I recently read a rather long post by The Angry DM discussing the question “what is Role Playing?” Angry got a bit irritated by stock phrases like “role playing means different things to different people” and the notion that role playing and dice are mutually exclusive (or at least at odds with each other). Angry notes that long before Gygax and Crew created their spin-off of Chainmail “role playing” was an actual term with actual meaning.
Angry goes through several pages of discussion (and I think it’s all good stuff), but his thoughts basically boil down to a few key points.
- Role Playing is the process of envisioning a situation, putting yourself into the place of one of the characters, and then making a decision on what that character would do. If you’re imagining a scene and deciding what your character would do, you’re role playing.
- All the other bits that we associate with role playing, including speaking in character and describing actions, are good aids for role playing, but they’re really just presentation. They help the other players understand the new situation that comes about once your character has acted, but they aren’t necessary to role playing as such. Someone who narrates rather than monologues is role playing just as much as anyone else.
- There are two classes of role playing — ‘weak’ role playing, where the decision you make would be made the same way and for the same reasons regardless of what character you’re portraying (buying an item at $30 instead of $60); and ‘strong’ role playing, where the decision you make is heavily based on the personality of the character you’re portraying, and often involves resolving an internal conflict (wanting two mutually exclusive things, or not wanting either of two options).
- “Weak” and “strong” are not meant to signify “bad” and “good” roleplaying, it’s just a matter of how dependent on the character your choices are. Angry notes that in some cases, such as combat, weak role playing can be very appropriate, as people trained for high stress situations fall into predictable routines.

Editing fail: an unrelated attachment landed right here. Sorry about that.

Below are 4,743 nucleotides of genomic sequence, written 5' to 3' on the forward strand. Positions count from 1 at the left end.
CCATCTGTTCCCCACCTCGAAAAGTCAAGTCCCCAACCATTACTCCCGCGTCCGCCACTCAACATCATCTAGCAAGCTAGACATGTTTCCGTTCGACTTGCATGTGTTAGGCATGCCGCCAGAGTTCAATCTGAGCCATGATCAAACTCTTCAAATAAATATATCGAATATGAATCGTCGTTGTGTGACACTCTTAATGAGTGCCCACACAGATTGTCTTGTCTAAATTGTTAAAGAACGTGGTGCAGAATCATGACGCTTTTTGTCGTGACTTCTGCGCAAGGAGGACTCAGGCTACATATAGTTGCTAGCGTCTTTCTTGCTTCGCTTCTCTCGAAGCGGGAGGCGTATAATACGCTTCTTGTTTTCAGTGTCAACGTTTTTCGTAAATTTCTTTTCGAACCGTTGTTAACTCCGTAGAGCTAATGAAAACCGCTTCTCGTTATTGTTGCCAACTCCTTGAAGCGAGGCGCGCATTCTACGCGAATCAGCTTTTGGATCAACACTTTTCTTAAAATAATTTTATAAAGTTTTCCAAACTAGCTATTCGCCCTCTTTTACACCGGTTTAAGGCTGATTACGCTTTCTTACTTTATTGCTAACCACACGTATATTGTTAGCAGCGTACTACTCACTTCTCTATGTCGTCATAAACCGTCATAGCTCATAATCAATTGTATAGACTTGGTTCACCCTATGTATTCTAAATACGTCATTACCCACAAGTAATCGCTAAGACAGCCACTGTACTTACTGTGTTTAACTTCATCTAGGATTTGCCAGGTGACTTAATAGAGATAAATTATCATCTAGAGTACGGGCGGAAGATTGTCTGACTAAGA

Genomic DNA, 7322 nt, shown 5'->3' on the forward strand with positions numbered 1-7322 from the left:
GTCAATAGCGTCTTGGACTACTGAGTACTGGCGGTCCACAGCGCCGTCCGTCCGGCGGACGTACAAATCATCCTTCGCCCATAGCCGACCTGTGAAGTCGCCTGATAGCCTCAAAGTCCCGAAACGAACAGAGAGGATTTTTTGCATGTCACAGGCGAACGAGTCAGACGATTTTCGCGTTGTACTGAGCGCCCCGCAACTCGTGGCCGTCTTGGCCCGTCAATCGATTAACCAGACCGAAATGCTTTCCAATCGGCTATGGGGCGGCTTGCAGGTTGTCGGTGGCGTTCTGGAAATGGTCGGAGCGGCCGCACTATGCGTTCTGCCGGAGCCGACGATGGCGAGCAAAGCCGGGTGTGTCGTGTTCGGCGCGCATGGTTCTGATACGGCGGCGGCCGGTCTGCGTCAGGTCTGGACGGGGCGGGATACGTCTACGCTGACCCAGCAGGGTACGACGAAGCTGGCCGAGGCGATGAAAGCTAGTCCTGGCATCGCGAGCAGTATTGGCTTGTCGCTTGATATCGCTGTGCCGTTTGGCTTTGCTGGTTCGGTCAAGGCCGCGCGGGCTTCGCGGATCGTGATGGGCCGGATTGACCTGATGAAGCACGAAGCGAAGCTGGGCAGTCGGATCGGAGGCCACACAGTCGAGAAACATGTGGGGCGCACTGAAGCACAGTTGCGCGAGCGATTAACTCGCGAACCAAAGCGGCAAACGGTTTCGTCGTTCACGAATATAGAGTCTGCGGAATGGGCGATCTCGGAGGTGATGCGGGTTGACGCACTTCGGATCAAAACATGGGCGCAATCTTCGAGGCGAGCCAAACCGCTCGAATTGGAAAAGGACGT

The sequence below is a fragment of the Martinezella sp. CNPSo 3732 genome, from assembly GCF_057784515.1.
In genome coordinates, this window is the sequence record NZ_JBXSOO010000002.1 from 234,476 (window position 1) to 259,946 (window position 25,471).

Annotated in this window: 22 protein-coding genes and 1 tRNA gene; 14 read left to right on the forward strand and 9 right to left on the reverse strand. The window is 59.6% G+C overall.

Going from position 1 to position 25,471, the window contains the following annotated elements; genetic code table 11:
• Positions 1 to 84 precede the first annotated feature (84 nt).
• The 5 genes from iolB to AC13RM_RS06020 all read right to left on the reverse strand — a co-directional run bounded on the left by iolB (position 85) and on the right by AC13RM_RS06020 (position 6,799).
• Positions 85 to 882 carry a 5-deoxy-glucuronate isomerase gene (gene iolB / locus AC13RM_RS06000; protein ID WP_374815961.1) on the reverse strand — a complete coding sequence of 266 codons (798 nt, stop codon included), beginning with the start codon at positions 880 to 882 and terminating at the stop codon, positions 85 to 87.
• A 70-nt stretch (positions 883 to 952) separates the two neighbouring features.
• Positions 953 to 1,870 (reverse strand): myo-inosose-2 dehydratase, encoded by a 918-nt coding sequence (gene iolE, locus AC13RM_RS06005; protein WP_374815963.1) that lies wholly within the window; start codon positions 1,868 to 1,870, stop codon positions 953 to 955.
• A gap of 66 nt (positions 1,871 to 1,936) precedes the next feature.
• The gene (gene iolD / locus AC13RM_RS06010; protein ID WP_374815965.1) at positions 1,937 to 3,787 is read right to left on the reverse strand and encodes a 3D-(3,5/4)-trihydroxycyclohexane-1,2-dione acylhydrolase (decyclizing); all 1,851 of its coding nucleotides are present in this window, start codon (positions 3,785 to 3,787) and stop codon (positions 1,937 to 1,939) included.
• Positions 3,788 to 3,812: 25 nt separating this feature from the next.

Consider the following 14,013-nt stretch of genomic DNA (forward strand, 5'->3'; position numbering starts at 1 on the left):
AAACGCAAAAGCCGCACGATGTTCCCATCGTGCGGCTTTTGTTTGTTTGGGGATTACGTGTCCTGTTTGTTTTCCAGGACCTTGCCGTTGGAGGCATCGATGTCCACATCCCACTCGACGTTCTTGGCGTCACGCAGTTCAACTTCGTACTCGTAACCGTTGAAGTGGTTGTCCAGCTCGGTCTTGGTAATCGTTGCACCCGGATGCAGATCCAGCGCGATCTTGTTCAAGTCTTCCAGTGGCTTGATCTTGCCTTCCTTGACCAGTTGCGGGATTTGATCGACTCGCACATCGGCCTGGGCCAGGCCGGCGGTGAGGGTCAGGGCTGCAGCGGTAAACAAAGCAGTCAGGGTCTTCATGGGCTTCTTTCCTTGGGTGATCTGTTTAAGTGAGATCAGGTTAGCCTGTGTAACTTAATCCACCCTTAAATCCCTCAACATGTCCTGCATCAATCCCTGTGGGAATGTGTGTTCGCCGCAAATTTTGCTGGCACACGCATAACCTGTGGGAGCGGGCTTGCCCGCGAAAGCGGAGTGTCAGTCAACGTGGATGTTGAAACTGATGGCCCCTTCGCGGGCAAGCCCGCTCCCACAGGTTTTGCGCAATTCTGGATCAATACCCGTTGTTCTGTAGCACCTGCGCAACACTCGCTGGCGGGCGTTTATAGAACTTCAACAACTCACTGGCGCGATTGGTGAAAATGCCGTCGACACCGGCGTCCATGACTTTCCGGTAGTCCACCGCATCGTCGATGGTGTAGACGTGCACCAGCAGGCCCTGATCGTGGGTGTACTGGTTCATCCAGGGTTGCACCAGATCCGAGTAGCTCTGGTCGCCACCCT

- Angry also notes that this doesn’t preclude combat from having strong role play opportunities — the Elf Fighter who engages the Orc opponent, heedless of his party or other considerations, because he has an intense hatred for Orcs, is making a strong role playing decision.
This whole discussion struck a chord with me because (as with many posts I read relating to our hobby) it gave me words for considerations that I didn’t have before. It would often bother me when, having asked my players what their character’s attitude or opinion on a thing was, they would respond with “why should I have to know that?” or “why should I decide that now?” or “I just want to develop my character through play.” I’ll acknowledge that developing characters in play is valid (and honestly expected), but I can now say why the lack of a clear understanding of my player’s characters bothers me: I yearn for strong role play, where characters are presented with difficult choices to make and internal conflicts to resolve. That is exceedingly difficult to achieve as a GM if I can’t get a view on what my player characters care about, or fear, or whatever.
I don’t have a good fix to the issue (I still desire answers and my players still resist providing them) but at least I know what’s going on and can begin to address it constructively.